26 October, 2014 We had so much FUN!
If, like me, you enjoy breathing, I recommend spending an October weekend in Virginia’s Shenandoah Valley. I’ve breathed in many places, but I’ve rarely enjoyed it as much as I did this weekend near the town of Shenandoah, Virginia. Evelyn and my brother Shane and his wife Kristin and my nieces Aileen and Cappy got together early Friday evening at the Bear’s Den Cabin in Page County.
Forgive me for not beginning at the beginning. And for jumping back and forth in time. But. As much as I enjoy dogs and triathlons and trains and hiking and rivers and photography and chocolate and coffee and Subarus and birds and dragonflies, and peanut butter and jelly sandwiches, I like people better. They are way more fun. There were six of us at the cabin this weekend, and the five people who joined me made it the experience it was. So, here is the last picture of the six of us together! Shane set up his camera and used the timer and took it just before we left around lunchtime today, standing in front of the cabin:
Backtracking slightly. To when Evie and I got up there Friday evening. This is so cool, although no pictures. The people who owned the cabin put me in touch with a local guy named Stacy who could drop off firewood for us. He pulled up in his incredibly cool 1972 ¾ ton 4WD Chevy stepside pickup that his granfather had bought new. With manual locking hubs. Which if you went four-wheeling in the 1970’s, the funnest thing you did before the going got really hairy was get out and “lock the hubs.” To put it in real four wheel drive. But Stacy’s truck was not a play truck. This was a serious work truck.
Stacy and I got talking about this and that, Stacy was a year older than Shane, we chatted away. We have a lot in common. We both like to shoot guns and he talked about that and about working in a small firearms retail place in the Valley years ago – and he knew my dad! Described to me how he’d learned to work on revolvers but had just gotten a new gun with a different kind of action and didn’t know how to work on it. So he asked the owner of this shop about it and the guy said “you need to talk to Mike McLaughlin.” And Stacy described dad to a T, both dad’s physical appearance and his teaching style. Which, for those of you who never had the great fortune of learning something from my dad, was the most patient and thorough process you’ve ever known. As a teacher dad never got frustrated. Or anyway if he did, you never knew it. And if he was teaching you to do something, he taught you every step with nothing missing and nothing extra. And he didn’t just teach you the steps – he taught you why you did those steps.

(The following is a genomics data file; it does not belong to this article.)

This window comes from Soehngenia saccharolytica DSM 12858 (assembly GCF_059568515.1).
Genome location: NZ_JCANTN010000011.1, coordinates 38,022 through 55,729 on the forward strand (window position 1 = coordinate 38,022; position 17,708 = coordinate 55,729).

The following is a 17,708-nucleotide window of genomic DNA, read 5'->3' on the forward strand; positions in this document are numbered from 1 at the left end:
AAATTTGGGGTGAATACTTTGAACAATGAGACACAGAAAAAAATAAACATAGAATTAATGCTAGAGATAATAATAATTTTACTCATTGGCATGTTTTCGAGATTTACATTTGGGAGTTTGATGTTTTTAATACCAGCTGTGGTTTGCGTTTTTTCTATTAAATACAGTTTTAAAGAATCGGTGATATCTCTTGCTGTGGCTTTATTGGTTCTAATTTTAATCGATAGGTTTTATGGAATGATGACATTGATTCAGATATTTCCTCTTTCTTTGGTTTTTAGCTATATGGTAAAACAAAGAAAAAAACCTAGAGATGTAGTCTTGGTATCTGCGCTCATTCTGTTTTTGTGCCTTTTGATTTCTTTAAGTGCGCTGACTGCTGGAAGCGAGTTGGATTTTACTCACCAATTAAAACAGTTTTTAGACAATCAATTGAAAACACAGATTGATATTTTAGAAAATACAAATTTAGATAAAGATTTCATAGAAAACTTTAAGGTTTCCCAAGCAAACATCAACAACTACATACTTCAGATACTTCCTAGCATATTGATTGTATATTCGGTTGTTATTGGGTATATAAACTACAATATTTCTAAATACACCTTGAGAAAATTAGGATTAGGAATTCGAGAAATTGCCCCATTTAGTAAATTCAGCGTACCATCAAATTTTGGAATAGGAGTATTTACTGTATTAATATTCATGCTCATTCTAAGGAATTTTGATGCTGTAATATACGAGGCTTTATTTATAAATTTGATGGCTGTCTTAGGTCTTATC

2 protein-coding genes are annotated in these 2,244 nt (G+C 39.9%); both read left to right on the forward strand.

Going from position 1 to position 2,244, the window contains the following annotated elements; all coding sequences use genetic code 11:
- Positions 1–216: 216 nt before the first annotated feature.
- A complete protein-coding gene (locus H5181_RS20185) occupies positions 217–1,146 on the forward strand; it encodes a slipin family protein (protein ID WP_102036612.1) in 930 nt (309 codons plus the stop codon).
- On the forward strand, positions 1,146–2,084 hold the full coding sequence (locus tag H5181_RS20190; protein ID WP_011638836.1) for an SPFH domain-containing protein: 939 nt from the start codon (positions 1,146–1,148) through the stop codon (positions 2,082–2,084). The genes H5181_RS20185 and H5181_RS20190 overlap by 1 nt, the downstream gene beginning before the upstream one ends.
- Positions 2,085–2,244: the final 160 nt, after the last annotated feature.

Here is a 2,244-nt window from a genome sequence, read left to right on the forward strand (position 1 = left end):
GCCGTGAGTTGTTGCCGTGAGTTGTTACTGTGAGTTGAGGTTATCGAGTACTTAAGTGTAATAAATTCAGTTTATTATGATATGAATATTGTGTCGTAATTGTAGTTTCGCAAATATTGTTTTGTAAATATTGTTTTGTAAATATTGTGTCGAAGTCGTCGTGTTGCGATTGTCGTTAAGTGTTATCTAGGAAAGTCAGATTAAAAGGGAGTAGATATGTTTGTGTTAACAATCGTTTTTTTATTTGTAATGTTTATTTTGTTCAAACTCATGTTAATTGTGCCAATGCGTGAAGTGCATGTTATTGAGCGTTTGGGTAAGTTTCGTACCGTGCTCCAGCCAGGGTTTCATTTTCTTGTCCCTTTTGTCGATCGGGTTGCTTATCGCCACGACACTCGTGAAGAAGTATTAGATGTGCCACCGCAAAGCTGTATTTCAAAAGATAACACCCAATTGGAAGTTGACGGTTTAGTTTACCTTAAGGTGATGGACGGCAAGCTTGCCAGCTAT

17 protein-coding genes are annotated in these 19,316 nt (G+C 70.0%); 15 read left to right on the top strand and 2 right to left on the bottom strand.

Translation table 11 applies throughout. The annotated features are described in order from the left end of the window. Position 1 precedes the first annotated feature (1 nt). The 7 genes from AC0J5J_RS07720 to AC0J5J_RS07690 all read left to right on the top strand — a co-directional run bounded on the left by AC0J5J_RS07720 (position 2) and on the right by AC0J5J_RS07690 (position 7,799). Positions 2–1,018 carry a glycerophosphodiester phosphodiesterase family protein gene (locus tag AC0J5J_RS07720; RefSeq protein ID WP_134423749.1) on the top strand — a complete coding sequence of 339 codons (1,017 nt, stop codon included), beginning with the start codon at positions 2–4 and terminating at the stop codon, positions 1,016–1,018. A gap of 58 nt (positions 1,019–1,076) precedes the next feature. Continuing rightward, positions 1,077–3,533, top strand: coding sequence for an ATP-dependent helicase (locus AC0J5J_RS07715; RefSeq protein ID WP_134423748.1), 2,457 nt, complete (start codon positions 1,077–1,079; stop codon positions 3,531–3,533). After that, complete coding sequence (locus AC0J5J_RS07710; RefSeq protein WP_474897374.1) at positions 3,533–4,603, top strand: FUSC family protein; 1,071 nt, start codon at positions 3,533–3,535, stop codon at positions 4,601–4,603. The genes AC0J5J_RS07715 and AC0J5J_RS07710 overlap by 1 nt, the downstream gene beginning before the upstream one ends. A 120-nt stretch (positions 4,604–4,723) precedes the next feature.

The cabin we rented was about 4/10 of a mile up a gravel road from the cabin we owned during some of the most formative experiences of my upbringing. Where my dad taught me so much of what makes me the person I am today. So try to feel a little bit of this experience. I’m up there in the mountains on a cool October evening, listening to this guy I’d met for the first time in my life about five minutes ago tell me stories I’d never heard about my dad. It’s cooling off and getting dark and you can smell that late-evening mountainy smell and the last crickets of the year are chirping and if you don’t think that was a moving experience, think again.